Trump suggested jailing reporters to stop leaks 

In a February memo, Comey told Trump he was "eager to find leakers and would like to nail one to the door as a message." As part of the search for leakers in the FBI, Comey expressed "the value of putting a head on a pike as a message."

Trump's suggestion was that "it may involve putting reporters in jail."

"'They spend a couple days in jail, make a new friend, and they are ready to talk,'" Comey recalled Trump saying. Comey then wrote "I laughed as I walked to the door Reince Priebus had opened."

Earlier in the conversation, Comey wrote that Trump cited Judith Miller, a New York Times reporter who served time in prison for refusing to divulge a source she had used for a story about who outed a woman as a CIA agent during the Bush 43 administration.

Trump said "that we need to go after the reporters, and referred to the fact that 10 or 15 years ago we put them in jail to find out what they know, and it worked." Comey added that Trump mentioned Miller by name.

Miller's source was later revealed to be Lewis "Scooter" Libby, chief of staff for Vice President Dick Cheney. Coincidentally, Trump pardoned Libby last week.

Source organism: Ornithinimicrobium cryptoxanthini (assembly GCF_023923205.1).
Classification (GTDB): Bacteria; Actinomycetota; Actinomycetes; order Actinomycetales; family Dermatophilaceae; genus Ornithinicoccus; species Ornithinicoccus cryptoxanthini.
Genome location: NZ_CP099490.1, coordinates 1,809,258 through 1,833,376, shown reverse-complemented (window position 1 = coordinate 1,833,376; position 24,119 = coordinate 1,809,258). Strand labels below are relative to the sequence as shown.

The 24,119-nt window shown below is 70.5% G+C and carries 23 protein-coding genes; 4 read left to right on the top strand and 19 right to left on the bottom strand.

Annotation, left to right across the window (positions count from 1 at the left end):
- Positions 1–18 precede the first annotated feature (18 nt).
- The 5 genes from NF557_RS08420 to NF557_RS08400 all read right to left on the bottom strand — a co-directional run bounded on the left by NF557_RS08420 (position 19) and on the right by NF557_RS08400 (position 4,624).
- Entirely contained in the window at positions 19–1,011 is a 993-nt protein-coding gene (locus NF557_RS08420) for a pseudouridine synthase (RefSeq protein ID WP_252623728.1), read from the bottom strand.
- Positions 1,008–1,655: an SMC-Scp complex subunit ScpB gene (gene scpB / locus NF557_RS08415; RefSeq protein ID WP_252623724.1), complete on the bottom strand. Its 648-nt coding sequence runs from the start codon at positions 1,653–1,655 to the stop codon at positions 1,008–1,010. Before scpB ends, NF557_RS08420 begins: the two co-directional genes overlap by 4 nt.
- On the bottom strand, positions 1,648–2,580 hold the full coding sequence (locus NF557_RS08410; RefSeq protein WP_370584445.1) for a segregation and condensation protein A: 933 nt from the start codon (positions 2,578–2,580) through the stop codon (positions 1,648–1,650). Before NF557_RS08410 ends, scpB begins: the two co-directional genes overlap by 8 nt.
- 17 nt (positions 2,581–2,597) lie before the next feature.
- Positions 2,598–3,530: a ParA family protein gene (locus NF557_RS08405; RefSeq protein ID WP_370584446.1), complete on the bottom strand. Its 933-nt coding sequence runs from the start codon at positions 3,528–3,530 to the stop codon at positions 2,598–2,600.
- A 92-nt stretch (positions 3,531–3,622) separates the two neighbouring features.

Trump's lingering fixations

In Comey's memos, Trump continually returned to the most lurid of all the allegations in the now-infamous Steele dossier: that he had paid prostitutes to urinate on a mattress in a Moscow hotel room in 2013.

At his January dinner with Trump, Comey wrote, the president asked him to "investigate the whole thing to prove it was a lie."

Trump brought it up again in a later exchange:

"The president brought up the 'golden showers thing' and said it really bothered him if his wife had any doubt about it. He then explained, as he did at our dinner, that he hadn't stayed overnight in Russia [at the time alleged in the dossier]. ... The president said 'the hookers thing' is nonsense but that Putin had told him 'we have some of the most beautiful hookers in the world.'"

Trump also repeatedly referenced Deputy FBI Director Andrew McCabe, who was fired last month just hours before he became eligible for full retirement benefits. Comey defended McCabe as a "professional" throughout, though Trump made reference to the fact that McCabe's wife, Jill, ran for elected office as a Democrat.